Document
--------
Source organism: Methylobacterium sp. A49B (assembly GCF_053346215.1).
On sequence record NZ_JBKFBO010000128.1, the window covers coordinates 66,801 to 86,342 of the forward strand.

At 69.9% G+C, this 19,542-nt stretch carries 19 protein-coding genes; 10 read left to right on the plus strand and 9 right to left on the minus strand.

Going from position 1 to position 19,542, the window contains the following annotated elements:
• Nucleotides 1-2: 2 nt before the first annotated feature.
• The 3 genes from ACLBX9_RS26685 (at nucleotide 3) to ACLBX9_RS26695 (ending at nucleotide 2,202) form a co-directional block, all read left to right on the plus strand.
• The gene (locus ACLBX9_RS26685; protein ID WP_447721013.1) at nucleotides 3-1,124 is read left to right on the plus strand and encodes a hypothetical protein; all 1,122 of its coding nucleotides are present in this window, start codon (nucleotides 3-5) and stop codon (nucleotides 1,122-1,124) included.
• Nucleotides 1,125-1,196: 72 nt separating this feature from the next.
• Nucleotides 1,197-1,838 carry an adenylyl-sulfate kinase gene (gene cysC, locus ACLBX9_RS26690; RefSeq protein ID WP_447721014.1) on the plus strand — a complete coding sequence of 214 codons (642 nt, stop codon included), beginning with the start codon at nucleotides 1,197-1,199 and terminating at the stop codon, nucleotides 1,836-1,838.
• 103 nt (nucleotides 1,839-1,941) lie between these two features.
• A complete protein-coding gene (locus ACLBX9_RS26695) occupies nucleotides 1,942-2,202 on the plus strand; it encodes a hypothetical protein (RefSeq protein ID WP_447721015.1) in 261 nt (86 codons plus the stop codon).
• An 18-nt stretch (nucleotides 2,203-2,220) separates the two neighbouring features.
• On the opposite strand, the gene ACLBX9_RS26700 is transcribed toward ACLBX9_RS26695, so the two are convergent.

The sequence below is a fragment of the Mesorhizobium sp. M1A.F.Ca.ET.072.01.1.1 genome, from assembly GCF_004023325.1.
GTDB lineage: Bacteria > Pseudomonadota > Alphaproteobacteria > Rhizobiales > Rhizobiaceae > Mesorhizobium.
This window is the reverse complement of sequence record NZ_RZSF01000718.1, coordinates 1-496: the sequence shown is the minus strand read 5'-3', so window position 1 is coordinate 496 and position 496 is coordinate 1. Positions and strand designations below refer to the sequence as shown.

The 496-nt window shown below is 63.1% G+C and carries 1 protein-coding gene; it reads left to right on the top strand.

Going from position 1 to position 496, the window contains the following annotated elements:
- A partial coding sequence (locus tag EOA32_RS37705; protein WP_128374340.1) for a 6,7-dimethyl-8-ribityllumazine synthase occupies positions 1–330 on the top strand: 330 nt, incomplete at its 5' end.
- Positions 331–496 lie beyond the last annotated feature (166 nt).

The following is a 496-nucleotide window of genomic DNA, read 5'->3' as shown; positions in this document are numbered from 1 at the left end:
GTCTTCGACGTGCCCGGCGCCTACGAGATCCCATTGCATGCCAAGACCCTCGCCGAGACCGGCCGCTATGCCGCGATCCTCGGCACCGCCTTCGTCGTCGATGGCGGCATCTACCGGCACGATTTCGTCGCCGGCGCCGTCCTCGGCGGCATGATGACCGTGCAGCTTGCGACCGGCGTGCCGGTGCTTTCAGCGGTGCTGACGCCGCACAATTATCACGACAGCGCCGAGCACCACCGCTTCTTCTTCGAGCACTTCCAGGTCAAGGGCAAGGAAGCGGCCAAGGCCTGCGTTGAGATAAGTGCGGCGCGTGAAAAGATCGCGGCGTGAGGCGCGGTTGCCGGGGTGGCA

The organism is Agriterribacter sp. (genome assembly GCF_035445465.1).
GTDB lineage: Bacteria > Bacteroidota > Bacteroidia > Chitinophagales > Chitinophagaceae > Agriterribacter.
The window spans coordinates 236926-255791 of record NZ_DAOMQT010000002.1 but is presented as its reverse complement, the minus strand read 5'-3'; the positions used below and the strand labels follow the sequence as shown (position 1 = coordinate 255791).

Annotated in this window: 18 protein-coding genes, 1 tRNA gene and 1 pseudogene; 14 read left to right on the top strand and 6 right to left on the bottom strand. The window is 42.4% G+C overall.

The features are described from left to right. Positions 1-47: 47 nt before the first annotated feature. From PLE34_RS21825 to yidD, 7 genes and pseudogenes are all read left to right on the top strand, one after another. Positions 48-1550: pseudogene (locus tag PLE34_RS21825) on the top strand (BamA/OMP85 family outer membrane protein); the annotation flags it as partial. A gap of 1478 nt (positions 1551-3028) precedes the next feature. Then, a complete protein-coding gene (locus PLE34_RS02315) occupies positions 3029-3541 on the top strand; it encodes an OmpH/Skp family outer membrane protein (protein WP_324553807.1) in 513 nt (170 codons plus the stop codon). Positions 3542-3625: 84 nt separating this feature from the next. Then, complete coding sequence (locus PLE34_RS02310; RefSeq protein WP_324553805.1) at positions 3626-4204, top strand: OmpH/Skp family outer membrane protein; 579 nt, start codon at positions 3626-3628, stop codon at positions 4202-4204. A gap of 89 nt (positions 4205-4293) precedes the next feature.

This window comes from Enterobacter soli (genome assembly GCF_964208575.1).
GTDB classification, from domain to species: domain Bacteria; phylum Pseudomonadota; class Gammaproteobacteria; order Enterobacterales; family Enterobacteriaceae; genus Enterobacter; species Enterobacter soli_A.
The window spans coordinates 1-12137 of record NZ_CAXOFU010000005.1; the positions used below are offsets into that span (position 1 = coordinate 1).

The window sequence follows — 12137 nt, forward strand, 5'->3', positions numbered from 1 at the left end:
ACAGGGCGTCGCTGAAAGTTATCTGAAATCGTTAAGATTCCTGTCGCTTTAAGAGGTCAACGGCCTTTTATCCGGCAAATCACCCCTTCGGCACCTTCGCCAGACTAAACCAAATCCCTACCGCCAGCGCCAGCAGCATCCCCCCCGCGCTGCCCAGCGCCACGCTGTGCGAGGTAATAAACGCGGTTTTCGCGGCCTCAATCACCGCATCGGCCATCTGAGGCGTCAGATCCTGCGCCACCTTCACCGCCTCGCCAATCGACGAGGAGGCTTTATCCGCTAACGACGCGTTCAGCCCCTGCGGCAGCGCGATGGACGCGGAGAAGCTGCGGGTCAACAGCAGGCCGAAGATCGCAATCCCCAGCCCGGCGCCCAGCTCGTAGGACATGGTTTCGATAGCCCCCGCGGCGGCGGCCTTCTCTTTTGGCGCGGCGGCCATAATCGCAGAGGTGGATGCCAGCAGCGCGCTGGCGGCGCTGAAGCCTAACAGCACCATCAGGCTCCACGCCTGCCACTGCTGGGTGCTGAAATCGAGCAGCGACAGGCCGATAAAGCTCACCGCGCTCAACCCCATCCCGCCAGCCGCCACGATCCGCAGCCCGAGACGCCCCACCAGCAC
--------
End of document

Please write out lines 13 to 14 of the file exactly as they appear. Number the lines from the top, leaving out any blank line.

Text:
• On the opposite strand, the gene ACLBX9_RS26700 is transcribed toward ACLBX9_RS26695, so the two are convergent.

The sequence below is a fragment of the Mesorhizobium sp. M1A.F.Ca.ET.072.01.1.1 genome, from assembly GCF_004023325.1.